Many of the solutions proffered to address the state's housing crisis have been large in scale. Now it's time to think small.
Loosening the regulation of "accessory dwelling units" -- better known as in-law apartments -- would create significant new housing with little disruption, according to a new study from two Massachusetts think tanks.
The Massachusetts Smart Growth Alliance and the Pioneer Institute examined the housing policies in 100 Boston-area communities and found a mish-mash of approaches to regulating in-law apartments. Manchester, for example, allows in-law apartments -- but only on properties twice the minimum lot size for the district, and only in houses built before 1984. Not surprisingly, the town rarely gets an application for an in-law permit. In Belmont, in-law apartments are allowed only in detached historic structures like carriage houses. Very few homes in Belmont qualify. Many communities require that in-law apartments be set aside only for relatives -- strangers need not apply.
The Not In My Backyard attitude toward these small-scale units needs to change. Communities need to be doing more, not less, to create affordable housing for young professionals and small families, as well as seniors who want to live independently. For many, in-law apartments fit the bill. And they are rarely disruptive in single-family neighborhoods, as the unit's landlord is living in the same building.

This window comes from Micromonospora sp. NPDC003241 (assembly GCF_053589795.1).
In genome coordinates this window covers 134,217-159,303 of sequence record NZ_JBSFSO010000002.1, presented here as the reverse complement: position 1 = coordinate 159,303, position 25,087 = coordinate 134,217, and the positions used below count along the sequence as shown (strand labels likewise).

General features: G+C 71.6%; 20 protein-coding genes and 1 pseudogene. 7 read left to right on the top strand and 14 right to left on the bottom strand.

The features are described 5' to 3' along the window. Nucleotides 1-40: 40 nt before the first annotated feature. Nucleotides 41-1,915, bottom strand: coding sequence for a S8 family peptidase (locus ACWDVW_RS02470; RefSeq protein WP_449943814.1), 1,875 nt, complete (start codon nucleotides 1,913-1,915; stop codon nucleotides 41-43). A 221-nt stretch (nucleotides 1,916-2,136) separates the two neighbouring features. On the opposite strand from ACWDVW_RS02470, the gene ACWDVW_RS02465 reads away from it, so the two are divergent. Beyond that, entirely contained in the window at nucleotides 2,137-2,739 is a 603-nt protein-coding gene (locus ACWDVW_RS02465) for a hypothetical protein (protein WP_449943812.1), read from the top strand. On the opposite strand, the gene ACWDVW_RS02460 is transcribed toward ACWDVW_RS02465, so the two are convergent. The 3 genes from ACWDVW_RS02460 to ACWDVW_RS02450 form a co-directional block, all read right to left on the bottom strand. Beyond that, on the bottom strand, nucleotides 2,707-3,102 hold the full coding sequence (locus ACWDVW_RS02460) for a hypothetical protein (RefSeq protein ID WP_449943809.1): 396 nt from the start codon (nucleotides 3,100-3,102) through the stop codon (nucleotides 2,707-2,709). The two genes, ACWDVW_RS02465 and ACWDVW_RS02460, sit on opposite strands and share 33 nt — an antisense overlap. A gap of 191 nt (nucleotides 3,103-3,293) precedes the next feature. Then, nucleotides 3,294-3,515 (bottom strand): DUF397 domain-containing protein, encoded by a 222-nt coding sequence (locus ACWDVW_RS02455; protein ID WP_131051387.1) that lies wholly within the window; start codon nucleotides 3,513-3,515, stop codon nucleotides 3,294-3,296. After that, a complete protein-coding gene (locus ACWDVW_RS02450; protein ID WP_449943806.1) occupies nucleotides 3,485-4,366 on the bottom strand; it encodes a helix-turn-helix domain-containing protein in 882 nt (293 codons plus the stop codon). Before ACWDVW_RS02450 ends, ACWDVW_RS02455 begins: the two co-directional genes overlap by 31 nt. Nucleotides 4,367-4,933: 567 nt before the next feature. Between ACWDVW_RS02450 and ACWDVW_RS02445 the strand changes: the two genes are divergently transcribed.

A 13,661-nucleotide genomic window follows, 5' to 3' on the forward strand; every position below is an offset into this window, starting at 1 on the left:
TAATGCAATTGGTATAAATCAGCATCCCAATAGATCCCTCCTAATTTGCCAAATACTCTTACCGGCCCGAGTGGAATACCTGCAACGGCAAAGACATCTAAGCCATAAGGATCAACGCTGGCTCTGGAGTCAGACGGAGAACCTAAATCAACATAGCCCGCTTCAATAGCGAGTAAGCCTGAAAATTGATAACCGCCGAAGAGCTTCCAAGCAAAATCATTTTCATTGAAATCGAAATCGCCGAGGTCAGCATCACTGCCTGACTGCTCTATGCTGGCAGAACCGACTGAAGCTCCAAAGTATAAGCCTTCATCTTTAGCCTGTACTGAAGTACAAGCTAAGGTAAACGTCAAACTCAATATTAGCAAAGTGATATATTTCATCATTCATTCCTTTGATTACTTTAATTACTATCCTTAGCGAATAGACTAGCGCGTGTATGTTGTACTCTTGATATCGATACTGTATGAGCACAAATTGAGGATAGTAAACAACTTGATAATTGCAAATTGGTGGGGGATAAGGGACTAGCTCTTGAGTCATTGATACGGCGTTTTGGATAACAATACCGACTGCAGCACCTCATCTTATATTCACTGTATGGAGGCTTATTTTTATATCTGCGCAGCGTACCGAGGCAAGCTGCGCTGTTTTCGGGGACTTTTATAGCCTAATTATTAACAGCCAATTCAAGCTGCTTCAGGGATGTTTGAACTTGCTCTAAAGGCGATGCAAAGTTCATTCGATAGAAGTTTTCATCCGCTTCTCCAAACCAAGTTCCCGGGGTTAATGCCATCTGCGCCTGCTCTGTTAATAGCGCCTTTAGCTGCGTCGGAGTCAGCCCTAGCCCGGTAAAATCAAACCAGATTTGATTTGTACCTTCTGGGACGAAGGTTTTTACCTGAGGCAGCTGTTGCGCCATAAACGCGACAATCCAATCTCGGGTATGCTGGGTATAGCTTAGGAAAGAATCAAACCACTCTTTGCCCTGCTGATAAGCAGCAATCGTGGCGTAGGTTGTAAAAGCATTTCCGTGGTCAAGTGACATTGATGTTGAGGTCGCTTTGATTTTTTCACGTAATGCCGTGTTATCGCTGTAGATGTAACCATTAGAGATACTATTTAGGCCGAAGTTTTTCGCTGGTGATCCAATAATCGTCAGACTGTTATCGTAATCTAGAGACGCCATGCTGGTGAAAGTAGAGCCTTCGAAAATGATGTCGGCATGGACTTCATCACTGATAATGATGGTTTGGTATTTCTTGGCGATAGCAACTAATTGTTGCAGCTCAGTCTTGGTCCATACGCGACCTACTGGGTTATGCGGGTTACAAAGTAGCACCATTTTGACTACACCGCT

The study offers several solutions, including passing statewide legislation to allow in-law apartments in single-family homes. Failing that, study author Amy Dain writes, local communities should allow the apartments by right rather than requiring a special permit. Lot size restrictions and residency requirements need to go too, she said.
Easing the restrictions can make a real difference.
“If an average of five (in-law apartments) were added annually in each of the 100 area cities and towns, 5,000 new apartments would be created in a decade,” Dain wrote.
That wouldn't solve the region's housing crisis, of course. But it would play a role.
“Accessory units are environmentally smart, limited in their traffic impacts and do precious little to change the character of single-family neighborhoods,” Pioneer Executive Director Jim Stergios said. “If we are even slightly serious about increasing the supply of housing, this is a no-brainer.”